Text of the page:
11 simple science-backed ways to boost happiness

11 simple science-backed ways to boost happiness

by Belle Beth Cooper from news.com.au 

EVERYONE has different ideas about happiness, what it is and how to get it.

I'd love to be happier, as I'm sure most people would, so I've found 11 ways to achieve this that are actually backed by science.


You might have seen some talk recently about the scientific 7 minute workout mentioned in The New York Times . So if you thought exercise was something you didn't have time for, think again.

In a study cited in Shawn Achor's book The Happiness Advantage three groups of patients treated their depression with either medication, exercise or a combination of both.

While all three groups experienced similar improvements in their happiness levels to begin with, the results after six months were radically different.

38 per cent of those who had taken medication alone had slipped back into depression. Those in the combination group were doing only slightly better, with 31 per cent relapsing. Only 9 per cent of the exercise group relapsed.

A study in the Journal of Health Psychology found that people who exercised felt better about their bodies, even when they saw no physical changes.


We know that sleep helps our body recover and repair, helping us focus and be more productive. But it's also important for our happiness.

An article in NutureShock explains how sleep affects our positivity. Negative stimuli get processed by the amygdala; positive or neutral memories gets processed by the hippocampus. Sleep deprivation hits the hippocampus harder than the amygdala. The result is that sleep-deprived people fail to recall pleasant memories, yet recall gloomy memories just fine.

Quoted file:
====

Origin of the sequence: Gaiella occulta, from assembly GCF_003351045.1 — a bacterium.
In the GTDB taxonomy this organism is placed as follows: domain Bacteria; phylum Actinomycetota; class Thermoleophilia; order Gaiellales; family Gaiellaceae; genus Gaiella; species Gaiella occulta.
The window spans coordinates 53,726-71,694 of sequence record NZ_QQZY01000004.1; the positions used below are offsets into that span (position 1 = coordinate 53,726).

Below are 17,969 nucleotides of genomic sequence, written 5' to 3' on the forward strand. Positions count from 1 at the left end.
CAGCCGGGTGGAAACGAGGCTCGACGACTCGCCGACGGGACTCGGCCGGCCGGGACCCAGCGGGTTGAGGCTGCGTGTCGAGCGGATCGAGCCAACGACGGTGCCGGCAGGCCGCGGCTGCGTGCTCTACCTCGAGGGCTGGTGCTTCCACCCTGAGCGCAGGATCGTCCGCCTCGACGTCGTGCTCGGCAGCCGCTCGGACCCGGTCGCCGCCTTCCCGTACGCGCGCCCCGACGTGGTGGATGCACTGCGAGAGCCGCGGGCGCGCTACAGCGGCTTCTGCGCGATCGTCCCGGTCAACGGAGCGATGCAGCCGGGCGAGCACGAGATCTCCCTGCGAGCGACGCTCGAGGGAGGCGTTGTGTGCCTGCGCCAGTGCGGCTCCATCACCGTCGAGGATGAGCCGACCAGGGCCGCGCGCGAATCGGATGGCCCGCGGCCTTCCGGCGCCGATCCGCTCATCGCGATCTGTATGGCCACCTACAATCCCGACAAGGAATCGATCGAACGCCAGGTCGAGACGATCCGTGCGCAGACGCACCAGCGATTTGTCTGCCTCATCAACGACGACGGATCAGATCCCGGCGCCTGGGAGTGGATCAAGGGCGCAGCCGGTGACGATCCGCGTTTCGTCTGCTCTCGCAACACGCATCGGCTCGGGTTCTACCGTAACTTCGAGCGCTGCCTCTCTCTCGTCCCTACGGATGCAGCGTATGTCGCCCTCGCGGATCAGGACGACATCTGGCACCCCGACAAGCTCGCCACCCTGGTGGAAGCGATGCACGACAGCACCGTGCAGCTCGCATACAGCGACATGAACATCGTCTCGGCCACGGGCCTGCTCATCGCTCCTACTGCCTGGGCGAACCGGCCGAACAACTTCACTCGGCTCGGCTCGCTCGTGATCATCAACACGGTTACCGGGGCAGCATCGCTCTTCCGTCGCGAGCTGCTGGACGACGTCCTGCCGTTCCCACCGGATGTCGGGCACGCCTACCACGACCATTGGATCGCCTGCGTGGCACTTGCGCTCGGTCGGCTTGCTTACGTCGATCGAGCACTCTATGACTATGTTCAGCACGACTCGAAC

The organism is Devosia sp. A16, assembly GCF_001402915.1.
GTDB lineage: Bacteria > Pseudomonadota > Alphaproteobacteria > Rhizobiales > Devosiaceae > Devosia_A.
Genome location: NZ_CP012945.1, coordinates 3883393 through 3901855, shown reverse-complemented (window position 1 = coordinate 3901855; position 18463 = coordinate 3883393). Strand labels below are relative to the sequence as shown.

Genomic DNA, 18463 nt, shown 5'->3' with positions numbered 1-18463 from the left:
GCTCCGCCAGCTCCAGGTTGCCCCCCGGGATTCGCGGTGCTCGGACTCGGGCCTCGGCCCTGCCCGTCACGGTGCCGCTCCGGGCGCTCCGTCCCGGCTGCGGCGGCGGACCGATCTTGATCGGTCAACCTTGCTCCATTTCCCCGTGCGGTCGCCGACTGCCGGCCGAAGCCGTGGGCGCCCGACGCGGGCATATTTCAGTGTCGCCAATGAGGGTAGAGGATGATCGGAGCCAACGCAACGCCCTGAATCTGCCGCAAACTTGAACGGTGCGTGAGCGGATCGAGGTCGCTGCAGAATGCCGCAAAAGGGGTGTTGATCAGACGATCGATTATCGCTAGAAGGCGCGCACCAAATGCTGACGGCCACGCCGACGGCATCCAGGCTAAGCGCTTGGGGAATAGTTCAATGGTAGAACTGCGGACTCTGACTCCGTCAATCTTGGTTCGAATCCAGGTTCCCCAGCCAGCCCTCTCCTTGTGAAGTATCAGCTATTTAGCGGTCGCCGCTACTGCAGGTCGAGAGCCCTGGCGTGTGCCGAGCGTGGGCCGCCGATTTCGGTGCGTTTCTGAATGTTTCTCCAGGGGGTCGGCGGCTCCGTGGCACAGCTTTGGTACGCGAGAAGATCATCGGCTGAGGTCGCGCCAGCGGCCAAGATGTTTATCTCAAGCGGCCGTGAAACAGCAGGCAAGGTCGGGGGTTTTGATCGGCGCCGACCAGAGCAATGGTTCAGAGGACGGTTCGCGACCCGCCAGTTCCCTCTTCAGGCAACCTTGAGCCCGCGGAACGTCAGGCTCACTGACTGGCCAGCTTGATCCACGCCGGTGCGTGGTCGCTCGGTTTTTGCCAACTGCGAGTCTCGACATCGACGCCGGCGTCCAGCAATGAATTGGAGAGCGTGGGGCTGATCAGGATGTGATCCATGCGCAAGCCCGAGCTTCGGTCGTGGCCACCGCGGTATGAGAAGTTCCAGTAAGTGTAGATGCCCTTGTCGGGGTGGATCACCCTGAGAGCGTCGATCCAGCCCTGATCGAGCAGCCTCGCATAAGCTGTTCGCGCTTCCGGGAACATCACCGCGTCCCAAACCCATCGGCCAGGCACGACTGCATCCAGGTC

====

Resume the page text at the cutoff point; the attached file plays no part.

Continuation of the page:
A study in The BPS Research Digest proves sleep affects our sensitivity to negative emotions.


Most of us commute to work five days a week so it's unsurprising that it would take a toll.

According to The Art of Manliness, a long commute affects us dramatically.

"People never get accustomed to their daily slog to work because sometimes the traffic is awful and sometimes it's not."

Harvard psychologist Daniel Gilbert says "driving in traffic is a different kind of hell every day".

We tend to try to compensate for this by having a bigger house or a better job, but two Swiss economists who studied the effect of commuting on happiness found that such factors could not offset the misery created by a long commute.


Staying in touch with friends and family is one of the top five regrets of the dying.

Social time is so valuable, even for introverts.

"We are happy when we have family, we are happy when we have friends and almost all the other things we think make us happy are actually just ways of getting more family and friends," says Harvard psychologist Daniel Gilbert.

George Vaillant, the director of a 72-year study of the lives of 268 men, says he's learnt that the "only thing that really matters in life are your relationships to other people".

He told The Atlantic the men's relationships, at age 47, predicted late-life adjustment better than any other variable, except defences.

Good sibling relationships seem especially powerful: 93 per cent of the men who were thriving at age 65 had been close to a brother or sister when younger.

A study published in the Journal of Socio-Economics found that our relationships are worth more than $100,000.

Actual changes in income, on the other hand, buy very little happiness.

The Terman study, which is covered in The Longevity Project, found that relationships and how we help others were important factors in living long, happy lives.

Those who helped their friends and neighbours, advising and caring for others, tended to live to old age…

…keep reading the full & original article HERE